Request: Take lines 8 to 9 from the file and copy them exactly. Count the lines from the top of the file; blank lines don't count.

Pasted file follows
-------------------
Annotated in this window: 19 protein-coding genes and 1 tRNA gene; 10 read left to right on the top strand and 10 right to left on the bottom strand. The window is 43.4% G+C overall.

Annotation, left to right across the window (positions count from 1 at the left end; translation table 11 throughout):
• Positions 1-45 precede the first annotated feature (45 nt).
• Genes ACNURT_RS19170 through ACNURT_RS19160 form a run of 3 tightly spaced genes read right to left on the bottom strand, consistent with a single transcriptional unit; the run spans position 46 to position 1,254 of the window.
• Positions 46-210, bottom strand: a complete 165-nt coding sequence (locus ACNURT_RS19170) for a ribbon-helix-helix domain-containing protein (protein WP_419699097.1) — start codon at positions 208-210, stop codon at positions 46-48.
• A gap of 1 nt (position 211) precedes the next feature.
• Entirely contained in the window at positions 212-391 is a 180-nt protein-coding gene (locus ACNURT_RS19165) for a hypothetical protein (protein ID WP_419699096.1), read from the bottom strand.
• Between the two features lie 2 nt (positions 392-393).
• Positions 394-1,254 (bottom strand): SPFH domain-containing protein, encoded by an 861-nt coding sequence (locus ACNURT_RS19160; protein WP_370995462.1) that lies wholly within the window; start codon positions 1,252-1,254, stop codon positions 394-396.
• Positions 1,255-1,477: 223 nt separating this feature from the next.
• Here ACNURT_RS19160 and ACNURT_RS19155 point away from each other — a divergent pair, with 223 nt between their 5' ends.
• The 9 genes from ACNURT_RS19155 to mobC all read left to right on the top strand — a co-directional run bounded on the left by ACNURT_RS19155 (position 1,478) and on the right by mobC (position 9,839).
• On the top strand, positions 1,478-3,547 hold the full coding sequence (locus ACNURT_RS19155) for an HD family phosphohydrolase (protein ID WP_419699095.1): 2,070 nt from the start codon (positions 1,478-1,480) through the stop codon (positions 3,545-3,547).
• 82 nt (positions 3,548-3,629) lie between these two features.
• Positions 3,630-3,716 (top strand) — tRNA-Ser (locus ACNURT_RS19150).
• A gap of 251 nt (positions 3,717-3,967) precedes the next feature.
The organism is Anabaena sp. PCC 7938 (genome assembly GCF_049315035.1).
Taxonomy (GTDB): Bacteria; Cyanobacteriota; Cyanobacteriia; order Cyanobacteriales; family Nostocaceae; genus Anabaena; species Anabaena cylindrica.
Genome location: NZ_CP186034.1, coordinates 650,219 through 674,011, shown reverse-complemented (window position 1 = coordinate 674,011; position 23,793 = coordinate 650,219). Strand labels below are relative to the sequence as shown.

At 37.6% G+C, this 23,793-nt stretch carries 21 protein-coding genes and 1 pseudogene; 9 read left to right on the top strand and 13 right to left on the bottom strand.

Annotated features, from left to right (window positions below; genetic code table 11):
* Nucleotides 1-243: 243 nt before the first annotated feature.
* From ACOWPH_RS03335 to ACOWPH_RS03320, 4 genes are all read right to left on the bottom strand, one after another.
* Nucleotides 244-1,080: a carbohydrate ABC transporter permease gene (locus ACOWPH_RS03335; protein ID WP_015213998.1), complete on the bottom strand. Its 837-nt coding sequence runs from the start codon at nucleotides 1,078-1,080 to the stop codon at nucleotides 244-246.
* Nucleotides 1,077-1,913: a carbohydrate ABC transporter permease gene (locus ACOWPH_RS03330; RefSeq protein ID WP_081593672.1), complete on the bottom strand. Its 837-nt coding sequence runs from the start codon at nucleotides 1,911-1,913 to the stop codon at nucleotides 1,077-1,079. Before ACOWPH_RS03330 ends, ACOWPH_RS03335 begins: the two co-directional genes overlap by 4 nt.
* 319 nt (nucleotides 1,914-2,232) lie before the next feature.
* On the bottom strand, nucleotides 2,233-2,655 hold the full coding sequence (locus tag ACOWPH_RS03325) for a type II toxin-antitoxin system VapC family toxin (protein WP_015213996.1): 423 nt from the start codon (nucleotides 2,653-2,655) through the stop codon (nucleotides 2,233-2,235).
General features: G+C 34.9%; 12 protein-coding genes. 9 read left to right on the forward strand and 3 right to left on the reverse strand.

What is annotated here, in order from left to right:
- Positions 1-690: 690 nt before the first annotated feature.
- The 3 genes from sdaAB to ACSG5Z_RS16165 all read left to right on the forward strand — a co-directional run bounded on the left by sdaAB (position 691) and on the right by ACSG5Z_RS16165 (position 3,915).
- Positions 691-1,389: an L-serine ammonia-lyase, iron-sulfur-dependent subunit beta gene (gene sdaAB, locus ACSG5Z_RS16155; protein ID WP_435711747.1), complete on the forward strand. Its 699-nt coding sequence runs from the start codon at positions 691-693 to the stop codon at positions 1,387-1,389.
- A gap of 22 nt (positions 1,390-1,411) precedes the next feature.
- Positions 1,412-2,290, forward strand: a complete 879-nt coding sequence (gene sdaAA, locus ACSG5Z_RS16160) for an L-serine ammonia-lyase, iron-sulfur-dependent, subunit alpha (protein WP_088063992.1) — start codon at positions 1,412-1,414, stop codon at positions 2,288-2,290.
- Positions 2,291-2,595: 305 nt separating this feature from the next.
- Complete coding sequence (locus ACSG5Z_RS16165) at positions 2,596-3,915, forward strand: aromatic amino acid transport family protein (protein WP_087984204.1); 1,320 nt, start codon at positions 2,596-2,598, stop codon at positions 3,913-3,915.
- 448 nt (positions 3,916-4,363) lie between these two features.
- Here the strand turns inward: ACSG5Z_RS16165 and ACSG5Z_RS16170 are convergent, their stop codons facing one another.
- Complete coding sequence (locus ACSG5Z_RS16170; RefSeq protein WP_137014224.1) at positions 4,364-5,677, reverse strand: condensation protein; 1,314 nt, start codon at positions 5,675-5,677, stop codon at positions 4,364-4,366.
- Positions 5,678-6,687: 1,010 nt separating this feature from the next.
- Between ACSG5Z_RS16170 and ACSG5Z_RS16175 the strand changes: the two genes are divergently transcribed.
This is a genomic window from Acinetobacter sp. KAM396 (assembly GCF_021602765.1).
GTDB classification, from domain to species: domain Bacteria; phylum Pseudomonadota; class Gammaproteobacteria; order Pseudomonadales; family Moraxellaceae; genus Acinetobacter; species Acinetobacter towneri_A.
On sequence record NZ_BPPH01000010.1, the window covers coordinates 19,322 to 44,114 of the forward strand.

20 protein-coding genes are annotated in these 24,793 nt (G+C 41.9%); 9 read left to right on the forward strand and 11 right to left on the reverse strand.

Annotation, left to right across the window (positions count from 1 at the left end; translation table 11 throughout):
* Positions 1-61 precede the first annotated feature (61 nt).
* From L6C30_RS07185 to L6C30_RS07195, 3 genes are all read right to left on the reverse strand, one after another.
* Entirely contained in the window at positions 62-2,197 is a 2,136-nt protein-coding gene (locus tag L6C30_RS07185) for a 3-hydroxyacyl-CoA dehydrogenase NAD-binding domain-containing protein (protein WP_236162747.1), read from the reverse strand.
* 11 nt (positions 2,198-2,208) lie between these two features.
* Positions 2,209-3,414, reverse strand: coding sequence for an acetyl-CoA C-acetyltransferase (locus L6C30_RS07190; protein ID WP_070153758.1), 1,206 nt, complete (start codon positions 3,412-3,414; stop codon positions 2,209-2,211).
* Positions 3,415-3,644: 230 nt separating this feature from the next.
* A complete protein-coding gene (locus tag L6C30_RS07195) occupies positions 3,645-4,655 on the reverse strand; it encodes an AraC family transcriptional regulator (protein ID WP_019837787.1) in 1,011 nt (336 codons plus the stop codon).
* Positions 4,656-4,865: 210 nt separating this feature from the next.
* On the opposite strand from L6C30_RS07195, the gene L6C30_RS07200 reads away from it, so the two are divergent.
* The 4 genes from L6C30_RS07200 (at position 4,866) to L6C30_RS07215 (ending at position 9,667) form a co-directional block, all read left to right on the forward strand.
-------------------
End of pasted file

• Between the two features lie 2 nt (positions 392-393).
• Positions 394-1,254 (bottom strand): SPFH domain-containing protein, encoded by an 861-nt coding sequence (locus ACNURT_RS19160; protein WP_370995462.1) that lies wholly within the window; start codon positions 1,252-1,254, stop codon positions 394-396.